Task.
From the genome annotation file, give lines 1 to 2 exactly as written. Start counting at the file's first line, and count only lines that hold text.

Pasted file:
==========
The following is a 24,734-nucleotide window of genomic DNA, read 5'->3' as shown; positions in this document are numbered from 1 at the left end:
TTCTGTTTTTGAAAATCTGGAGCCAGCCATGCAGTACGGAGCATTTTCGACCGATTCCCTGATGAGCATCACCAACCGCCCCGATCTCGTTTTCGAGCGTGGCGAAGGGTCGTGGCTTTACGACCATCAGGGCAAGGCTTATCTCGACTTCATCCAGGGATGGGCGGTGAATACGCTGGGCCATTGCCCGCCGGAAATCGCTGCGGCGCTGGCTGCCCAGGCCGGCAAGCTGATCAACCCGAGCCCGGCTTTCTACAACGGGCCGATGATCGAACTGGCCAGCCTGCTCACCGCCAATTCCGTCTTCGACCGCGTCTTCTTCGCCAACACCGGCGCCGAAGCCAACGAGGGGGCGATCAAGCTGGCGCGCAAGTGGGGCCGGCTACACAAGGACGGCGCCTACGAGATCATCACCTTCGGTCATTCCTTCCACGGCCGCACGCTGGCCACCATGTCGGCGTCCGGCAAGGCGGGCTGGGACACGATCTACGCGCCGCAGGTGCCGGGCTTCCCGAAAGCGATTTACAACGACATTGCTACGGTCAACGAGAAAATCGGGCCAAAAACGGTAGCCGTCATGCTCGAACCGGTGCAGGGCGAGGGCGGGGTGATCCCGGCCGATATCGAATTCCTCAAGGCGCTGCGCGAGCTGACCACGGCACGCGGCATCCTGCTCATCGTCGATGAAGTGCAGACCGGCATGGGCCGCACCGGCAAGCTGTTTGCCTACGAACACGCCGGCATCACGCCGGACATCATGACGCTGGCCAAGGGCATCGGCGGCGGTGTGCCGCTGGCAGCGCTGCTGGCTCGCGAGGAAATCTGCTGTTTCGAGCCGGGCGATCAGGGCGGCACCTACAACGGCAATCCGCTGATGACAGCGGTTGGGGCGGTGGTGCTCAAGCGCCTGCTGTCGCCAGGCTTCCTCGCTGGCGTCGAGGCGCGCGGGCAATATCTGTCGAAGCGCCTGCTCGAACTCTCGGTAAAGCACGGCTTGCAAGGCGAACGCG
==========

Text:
The following is a 24,734-nucleotide window of genomic DNA, read 5'->3' as shown; positions in this document are numbered from 1 at the left end:
TTCTGTTTTTGAAAATCTGGAGCCAGCCATGCAGTACGGAGCATTTTCGACCGATTCCCTGATGAGCATCACCAACCGCCCCGATCTCGTTTTCGAGCGTGGCGAAGGGTCGTGGCTTTACGACCATCAGGGCAAGGCTTATCTCGACTTCATCCAGGGATGGGCGGTGAATACGCTGGGCCATTGCCCGCCGGAAATCGCTGCGGCGCTGGCTGCCCAGGCCGGCAAGCTGATCAACCCGAGCCCGGCTTTCTACAACGGGCCGATGATCGAACTGGCCAGCCTGCTCACCGCCAATTCCGTCTTCGACCGCGTCTTCTTCGCCAACACCGGCGCCGAAGCCAACGAGGGGGCGATCAAGCTGGCGCGCAAGTGGGGCCGGCTACACAAGGACGGCGCCTACGAGATCATCACCTTCGGTCATTCCTTCCACGGCCGCACGCTGGCCACCATGTCGGCGTCCGGCAAGGCGGGCTGGGACACGATCTACGCGCCGCAGGTGCCGGGCTTCCCGAAAGCGATTTACAACGACATTGCTACGGTCAACGAGAAAATCGGGCCAAAAACGGTAGCCGTCATGCTCGAACCGGTGCAGGGCGAGGGCGGGGTGATCCCGGCCGATATCGAATTCCTCAAGGCGCTGCGCGAGCTGACCACGGCACGCGGCATCCTGCTCATCGTCGATGAAGTGCAGACCGGCATGGGCCGCACCGGCAAGCTGTTTGCCTACGAACACGCCGGCATCACGCCGGACATCATGACGCTGGCCAAGGGCATCGGCGGCGGTGTGCCGCTGGCAGCGCTGCTGGCTCGCGAGGAAATCTGCTGTTTCGAGCCGGGCGATCAGGGCGGCACCTACAACGGCAATCCGCTGATGACAGCGGTTGGGGCGGTGGTGCTCAAGCGCCTGCTGTCGCCAGGCTTCCTCGCTGGCGTCGAGGCGCGCGGGCAATATCTGTCGAAGCGCCTGCTCGAACTCTCGGTAAAGCACGGCTTGCAAGGCGAACGCG